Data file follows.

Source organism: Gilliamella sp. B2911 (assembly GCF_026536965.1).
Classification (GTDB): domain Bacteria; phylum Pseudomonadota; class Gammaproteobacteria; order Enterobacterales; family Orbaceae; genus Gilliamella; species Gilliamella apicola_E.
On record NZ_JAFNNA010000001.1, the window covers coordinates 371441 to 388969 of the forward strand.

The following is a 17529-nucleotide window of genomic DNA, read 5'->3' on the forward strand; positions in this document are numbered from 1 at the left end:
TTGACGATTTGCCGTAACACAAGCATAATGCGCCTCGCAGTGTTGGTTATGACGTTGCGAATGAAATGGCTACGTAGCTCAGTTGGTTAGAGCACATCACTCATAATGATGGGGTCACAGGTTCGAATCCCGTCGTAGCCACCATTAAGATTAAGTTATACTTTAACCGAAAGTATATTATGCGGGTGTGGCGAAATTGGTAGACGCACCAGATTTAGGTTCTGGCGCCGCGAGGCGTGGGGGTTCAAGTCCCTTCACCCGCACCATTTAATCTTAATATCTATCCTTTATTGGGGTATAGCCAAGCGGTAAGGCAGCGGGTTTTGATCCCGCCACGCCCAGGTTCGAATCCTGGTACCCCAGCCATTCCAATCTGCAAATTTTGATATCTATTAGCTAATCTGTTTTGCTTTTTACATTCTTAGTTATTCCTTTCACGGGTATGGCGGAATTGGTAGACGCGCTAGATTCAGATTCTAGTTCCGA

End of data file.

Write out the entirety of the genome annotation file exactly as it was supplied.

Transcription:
Source organism: Gilliamella sp. B2911 (assembly GCF_026536965.1).
Classification (GTDB): domain Bacteria; phylum Pseudomonadota; class Gammaproteobacteria; order Enterobacterales; family Orbaceae; genus Gilliamella; species Gilliamella apicola_E.
On record NZ_JAFNNA010000001.1, the window covers coordinates 371441 to 388969 of the forward strand.

The following is a 17529-nucleotide window of genomic DNA, read 5'->3' on the forward strand; positions in this document are numbered from 1 at the left end:
TTGACGATTTGCCGTAACACAAGCATAATGCGCCTCGCAGTGTTGGTTATGACGTTGCGAATGAAATGGCTACGTAGCTCAGTTGGTTAGAGCACATCACTCATAATGATGGGGTCACAGGTTCGAATCCCGTCGTAGCCACCATTAAGATTAAGTTATACTTTAACCGAAAGTATATTATGCGGGTGTGGCGAAATTGGTAGACGCACCAGATTTAGGTTCTGGCGCCGCGAGGCGTGGGGGTTCAAGTCCCTTCACCCGCACCATTTAATCTTAATATCTATCCTTTATTGGGGTATAGCCAAGCGGTAAGGCAGCGGGTTTTGATCCCGCCACGCCCAGGTTCGAATCCTGGTACCCCAGCCATTCCAATCTGCAAATTTTGATATCTATTAGCTAATCTGTTTTGCTTTTTACATTCTTAGTTATTCCTTTCACGGGTATGGCGGAATTGGTAGACGCGCTAGATTCAGATTCTAGTTCCGA